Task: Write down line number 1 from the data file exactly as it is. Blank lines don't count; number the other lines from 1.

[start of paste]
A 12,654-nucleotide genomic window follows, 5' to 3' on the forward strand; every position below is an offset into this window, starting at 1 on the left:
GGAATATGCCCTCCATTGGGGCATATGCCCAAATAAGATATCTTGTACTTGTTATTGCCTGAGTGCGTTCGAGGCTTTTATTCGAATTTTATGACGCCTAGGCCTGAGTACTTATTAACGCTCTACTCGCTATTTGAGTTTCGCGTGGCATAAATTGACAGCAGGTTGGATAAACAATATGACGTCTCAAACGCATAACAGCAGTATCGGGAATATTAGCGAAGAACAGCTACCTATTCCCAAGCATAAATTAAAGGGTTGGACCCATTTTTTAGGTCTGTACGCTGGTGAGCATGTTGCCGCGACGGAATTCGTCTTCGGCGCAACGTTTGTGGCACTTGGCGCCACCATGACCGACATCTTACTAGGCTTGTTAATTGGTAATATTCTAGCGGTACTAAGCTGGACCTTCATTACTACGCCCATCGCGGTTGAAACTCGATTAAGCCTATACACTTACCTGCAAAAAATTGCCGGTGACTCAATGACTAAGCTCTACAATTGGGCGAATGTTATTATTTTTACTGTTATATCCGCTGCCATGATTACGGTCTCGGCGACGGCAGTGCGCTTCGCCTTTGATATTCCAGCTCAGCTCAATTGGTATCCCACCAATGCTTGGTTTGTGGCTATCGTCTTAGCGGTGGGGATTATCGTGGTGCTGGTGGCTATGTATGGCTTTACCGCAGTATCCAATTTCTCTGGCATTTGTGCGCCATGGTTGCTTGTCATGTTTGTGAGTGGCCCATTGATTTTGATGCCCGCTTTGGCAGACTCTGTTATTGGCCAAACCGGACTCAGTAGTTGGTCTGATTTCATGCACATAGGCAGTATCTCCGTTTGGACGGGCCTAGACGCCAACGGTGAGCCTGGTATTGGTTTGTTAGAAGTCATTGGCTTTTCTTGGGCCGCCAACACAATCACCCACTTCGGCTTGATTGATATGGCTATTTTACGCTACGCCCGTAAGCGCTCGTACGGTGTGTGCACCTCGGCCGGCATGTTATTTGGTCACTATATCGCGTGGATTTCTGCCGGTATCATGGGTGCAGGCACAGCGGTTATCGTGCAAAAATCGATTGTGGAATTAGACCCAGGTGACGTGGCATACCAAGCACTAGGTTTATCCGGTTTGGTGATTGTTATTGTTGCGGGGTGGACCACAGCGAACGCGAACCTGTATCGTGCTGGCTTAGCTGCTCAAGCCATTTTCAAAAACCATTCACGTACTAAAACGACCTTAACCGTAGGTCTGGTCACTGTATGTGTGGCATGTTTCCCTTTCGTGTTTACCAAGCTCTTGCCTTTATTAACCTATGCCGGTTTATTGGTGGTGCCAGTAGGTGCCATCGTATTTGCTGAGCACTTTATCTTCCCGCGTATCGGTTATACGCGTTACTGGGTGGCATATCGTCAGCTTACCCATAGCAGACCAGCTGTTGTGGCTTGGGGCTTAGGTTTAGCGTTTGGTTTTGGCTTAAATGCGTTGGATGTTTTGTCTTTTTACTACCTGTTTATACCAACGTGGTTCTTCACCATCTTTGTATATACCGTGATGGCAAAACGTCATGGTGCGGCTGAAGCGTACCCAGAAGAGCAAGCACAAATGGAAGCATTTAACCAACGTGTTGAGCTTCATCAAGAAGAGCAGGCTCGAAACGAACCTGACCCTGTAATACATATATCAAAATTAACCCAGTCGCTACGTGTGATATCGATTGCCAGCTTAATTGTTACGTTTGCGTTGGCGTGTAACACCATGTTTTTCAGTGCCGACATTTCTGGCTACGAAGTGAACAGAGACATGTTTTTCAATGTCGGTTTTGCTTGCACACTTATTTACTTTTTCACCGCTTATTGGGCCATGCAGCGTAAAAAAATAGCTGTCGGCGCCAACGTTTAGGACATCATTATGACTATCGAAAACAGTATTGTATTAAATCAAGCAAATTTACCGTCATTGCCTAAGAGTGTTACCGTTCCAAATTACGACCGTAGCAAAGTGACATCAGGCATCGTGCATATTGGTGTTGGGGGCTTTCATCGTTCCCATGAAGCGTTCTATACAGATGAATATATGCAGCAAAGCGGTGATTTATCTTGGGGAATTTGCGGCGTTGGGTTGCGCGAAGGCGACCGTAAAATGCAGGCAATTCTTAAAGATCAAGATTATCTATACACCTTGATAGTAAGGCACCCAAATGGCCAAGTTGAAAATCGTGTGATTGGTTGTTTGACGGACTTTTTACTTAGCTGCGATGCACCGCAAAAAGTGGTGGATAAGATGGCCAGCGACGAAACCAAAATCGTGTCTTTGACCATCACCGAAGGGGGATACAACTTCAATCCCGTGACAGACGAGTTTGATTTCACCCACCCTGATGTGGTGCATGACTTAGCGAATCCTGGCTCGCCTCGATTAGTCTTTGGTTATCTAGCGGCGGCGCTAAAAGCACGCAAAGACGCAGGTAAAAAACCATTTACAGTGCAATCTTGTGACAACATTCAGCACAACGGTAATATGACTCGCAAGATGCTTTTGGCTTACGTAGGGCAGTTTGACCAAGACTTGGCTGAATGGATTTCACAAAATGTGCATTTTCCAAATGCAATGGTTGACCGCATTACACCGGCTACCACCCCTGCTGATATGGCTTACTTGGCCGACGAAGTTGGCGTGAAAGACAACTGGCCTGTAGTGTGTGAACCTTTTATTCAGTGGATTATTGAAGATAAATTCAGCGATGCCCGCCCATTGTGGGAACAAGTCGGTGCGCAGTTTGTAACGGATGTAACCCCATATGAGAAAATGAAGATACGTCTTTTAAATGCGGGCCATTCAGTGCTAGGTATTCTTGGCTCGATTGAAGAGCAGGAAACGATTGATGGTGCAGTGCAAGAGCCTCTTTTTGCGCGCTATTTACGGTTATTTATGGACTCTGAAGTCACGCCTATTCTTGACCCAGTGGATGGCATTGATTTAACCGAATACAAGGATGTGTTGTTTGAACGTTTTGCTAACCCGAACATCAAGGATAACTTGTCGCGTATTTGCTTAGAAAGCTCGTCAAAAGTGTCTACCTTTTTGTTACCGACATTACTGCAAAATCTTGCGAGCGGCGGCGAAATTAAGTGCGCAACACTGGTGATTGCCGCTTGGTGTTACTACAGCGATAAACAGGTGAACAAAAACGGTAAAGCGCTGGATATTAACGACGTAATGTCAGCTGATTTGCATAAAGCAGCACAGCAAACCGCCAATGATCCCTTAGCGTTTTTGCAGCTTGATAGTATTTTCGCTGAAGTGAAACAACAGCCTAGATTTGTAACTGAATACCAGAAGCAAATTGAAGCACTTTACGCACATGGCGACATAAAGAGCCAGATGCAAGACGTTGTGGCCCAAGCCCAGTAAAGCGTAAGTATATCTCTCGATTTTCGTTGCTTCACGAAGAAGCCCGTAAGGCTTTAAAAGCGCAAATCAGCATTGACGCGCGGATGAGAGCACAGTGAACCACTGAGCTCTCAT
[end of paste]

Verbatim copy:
A 12,654-nucleotide genomic window follows, 5' to 3' on the forward strand; every position below is an offset into this window, starting at 1 on the left: